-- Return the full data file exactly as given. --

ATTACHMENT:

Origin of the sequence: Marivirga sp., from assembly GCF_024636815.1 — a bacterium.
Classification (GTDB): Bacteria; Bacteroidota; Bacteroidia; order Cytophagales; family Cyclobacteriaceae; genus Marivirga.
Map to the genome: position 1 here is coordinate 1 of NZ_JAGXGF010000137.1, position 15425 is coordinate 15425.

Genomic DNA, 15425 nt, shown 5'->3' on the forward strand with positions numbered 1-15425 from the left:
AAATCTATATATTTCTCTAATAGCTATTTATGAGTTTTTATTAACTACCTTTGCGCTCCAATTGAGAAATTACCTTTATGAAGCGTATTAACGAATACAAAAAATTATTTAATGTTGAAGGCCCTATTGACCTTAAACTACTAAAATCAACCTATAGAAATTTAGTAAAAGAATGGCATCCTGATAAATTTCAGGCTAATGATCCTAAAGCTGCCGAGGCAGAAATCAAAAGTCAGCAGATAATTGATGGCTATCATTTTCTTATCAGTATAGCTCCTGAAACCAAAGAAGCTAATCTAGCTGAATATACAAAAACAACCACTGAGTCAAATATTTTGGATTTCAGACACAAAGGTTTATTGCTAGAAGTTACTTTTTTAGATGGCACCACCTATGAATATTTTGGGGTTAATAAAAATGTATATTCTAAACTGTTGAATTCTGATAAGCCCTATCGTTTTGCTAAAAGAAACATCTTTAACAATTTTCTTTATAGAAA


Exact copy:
Origin of the sequence: Marivirga sp., from assembly GCF_024636815.1 — a bacterium.
Classification (GTDB): Bacteria; Bacteroidota; Bacteroidia; order Cytophagales; family Cyclobacteriaceae; genus Marivirga.
Map to the genome: position 1 here is coordinate 1 of NZ_JAGXGF010000137.1, position 15425 is coordinate 15425.

Genomic DNA, 15425 nt, shown 5'->3' on the forward strand with positions numbered 1-15425 from the left:
AAATCTATATATTTCTCTAATAGCTATTTATGAGTTTTTATTAACTACCTTTGCGCTCCAATTGAGAAATTACCTTTATGAAGCGTATTAACGAATACAAAAAATTATTTAATGTTGAAGGCCCTATTGACCTTAAACTACTAAAATCAACCTATAGAAATTTAGTAAAAGAATGGCATCCTGATAAATTTCAGGCTAATGATCCTAAAGCTGCCGAGGCAGAAATCAAAAGTCAGCAGATAATTGATGGCTATCATTTTCTTATCAGTATAGCTCCTGAAACCAAAGAAGCTAATCTAGCTGAATATACAAAAACAACCACTGAGTCAAATATTTTGGATTTCAGACACAAAGGTTTATTGCTAGAAGTTACTTTTTTAGATGGCACCACCTATGAATATTTTGGGGTTAATAAAAATGTATATTCTAAACTGTTGAATTCTGATAAGCCCTATCGTTTTGCTAAAAGAAACATCTTTAACAATTTTCTTTATAGAAA